WASHINGTON (AP) — The top Republican on the Senate Intelligence Committee calls it the "most serious threat I've seen in a number of years."
Sen. Saxby Chambliss of Georgia is describing "the chatter" detected by U.S. intelligence agencies that led the Obama administration to order the weekend closure of 21 U.S. embassies and consulates in the Muslim world, and issue a global travel warning to Americans.
Chambliss tells NBC's "Meet the Press" that "there's an awful lot of chatter out there," and he says it's "very reminiscent of what we saw pre-9/11."
He says it's critical that "we do the right kind of planning."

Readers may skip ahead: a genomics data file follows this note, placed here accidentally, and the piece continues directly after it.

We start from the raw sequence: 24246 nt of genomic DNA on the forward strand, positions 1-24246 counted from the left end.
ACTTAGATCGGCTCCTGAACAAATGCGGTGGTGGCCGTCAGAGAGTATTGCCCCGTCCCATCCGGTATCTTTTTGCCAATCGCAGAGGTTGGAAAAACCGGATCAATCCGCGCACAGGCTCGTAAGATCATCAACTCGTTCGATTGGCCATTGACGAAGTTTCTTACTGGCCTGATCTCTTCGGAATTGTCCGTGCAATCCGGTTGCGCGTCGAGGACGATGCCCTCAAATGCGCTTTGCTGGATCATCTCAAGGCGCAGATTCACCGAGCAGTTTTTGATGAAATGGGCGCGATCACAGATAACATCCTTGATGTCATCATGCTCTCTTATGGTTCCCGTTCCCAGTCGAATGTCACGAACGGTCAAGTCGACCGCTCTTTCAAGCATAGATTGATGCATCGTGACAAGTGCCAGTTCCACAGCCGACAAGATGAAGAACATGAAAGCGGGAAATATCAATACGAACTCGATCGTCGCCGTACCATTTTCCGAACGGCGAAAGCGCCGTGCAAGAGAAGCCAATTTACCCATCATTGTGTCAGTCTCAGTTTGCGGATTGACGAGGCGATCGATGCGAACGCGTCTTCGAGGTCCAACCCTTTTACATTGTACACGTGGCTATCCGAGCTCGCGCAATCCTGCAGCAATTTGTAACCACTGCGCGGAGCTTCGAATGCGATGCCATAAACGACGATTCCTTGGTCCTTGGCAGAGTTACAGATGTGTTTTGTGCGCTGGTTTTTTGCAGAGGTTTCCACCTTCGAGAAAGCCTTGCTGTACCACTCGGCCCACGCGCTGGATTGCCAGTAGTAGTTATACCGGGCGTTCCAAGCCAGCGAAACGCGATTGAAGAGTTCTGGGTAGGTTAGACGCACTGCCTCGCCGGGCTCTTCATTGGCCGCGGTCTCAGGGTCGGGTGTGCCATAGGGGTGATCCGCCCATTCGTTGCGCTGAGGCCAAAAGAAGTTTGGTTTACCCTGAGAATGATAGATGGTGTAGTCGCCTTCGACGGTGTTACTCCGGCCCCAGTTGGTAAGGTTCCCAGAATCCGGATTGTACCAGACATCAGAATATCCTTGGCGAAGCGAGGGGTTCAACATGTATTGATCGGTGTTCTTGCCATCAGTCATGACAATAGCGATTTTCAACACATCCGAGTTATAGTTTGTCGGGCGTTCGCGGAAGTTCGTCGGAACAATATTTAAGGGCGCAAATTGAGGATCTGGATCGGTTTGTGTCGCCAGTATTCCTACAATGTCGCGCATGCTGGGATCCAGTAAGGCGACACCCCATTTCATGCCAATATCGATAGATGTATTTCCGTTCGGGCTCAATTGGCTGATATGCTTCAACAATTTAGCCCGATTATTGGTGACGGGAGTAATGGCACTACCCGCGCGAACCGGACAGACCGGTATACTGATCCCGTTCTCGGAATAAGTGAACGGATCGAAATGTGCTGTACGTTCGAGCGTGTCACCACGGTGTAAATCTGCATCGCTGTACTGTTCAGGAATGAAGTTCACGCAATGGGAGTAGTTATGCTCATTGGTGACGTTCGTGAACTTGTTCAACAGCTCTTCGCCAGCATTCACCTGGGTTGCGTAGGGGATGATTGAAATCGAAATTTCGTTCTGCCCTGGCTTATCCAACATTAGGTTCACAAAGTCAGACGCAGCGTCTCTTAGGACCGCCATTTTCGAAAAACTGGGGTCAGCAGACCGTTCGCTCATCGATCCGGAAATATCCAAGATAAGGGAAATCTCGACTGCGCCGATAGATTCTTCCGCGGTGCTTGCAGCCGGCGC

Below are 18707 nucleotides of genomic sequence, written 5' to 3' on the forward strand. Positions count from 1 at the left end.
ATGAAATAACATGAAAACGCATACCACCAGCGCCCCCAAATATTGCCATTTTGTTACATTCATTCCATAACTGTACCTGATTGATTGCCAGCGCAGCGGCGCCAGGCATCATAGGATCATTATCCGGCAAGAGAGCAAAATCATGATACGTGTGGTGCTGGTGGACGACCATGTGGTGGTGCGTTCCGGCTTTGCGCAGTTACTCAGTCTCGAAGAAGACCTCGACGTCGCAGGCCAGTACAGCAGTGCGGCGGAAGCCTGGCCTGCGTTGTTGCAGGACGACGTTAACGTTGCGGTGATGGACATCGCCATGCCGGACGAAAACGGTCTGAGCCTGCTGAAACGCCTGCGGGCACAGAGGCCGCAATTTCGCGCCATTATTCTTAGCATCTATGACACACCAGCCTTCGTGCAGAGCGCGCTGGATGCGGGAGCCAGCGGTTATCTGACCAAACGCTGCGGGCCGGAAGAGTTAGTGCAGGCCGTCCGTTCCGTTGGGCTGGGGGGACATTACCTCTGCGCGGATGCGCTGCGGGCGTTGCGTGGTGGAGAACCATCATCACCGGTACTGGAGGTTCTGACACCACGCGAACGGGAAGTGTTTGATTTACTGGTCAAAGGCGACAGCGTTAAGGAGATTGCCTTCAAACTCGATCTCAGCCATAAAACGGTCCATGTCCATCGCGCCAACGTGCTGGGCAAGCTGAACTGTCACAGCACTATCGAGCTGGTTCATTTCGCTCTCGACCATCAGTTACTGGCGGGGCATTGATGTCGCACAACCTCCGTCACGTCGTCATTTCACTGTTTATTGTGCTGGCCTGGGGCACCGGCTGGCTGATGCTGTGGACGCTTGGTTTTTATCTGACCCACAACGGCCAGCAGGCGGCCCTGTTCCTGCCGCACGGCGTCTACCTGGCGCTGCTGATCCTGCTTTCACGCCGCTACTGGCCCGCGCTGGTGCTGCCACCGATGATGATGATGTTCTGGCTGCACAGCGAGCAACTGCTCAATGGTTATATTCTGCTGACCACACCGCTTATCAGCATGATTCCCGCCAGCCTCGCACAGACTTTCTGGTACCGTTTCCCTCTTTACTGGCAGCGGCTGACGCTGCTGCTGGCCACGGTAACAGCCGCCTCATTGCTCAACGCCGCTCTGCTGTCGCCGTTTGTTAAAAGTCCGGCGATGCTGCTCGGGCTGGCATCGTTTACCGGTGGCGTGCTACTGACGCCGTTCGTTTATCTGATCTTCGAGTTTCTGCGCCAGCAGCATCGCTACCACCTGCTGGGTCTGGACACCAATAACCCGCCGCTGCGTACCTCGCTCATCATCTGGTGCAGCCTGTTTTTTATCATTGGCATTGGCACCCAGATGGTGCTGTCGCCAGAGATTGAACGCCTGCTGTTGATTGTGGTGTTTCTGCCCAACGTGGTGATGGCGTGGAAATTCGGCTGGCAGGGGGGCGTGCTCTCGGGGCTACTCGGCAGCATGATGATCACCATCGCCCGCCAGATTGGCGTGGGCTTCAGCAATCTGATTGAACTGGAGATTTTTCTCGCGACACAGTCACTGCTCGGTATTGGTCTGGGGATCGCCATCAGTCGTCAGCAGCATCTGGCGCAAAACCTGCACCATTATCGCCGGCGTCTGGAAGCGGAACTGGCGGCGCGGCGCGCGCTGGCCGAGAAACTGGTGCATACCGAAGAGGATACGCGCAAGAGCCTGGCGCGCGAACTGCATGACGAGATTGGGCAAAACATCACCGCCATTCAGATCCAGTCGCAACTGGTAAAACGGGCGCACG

"I can only imagine what it would have taken while I was in government in terms of the stack of evidence that would have been required for our government to take [these] kinds of action," former NSA and CIA Director Gen. Michael Hayden said on "Fox News Sunday." "Clearly, this is a serious thing. And it also kind of points out that this al Qaeda danger is not yet over and at least elements of al Qaeda are not yet totally on the run.
"You have a real danger to Americans, you want to be cautious," Mr. Hayden continued. "The announcement itself might also be designed to interrupt al Qaeda planning, to put them ... on the back foot, to let them know that we're alert, and that we're on to at least a portion of this plot line."
• Washington Times reporter David Sherfinski contributed to this report.